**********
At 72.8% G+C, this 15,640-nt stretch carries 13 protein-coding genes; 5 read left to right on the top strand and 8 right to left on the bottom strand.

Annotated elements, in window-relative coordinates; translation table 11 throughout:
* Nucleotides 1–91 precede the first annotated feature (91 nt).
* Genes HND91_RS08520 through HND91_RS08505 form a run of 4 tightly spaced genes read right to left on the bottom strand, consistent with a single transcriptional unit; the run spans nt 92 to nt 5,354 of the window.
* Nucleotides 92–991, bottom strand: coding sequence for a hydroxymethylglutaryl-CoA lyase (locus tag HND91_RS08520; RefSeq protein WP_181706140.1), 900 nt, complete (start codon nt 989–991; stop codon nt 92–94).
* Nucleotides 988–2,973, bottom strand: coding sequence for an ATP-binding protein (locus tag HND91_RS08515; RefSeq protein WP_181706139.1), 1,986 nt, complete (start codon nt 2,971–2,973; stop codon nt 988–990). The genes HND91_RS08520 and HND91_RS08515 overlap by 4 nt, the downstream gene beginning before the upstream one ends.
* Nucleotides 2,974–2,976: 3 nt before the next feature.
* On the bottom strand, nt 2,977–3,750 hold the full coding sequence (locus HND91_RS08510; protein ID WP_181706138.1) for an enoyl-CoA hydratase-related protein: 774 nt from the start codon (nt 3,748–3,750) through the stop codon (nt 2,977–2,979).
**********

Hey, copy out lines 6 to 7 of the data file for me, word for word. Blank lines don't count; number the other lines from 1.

* Nucleotides 988–2,973, bottom strand: coding sequence for an ATP-binding protein (locus tag HND91_RS08515; RefSeq protein WP_181706139.1), 1,986 nt, complete (start codon nt 2,971–2,973; stop codon nt 988–990). The genes HND91_RS08520 and HND91_RS08515 overlap by 4 nt, the downstream gene beginning before the upstream one ends.
* Nucleotides 2,974–2,976: 3 nt before the next feature.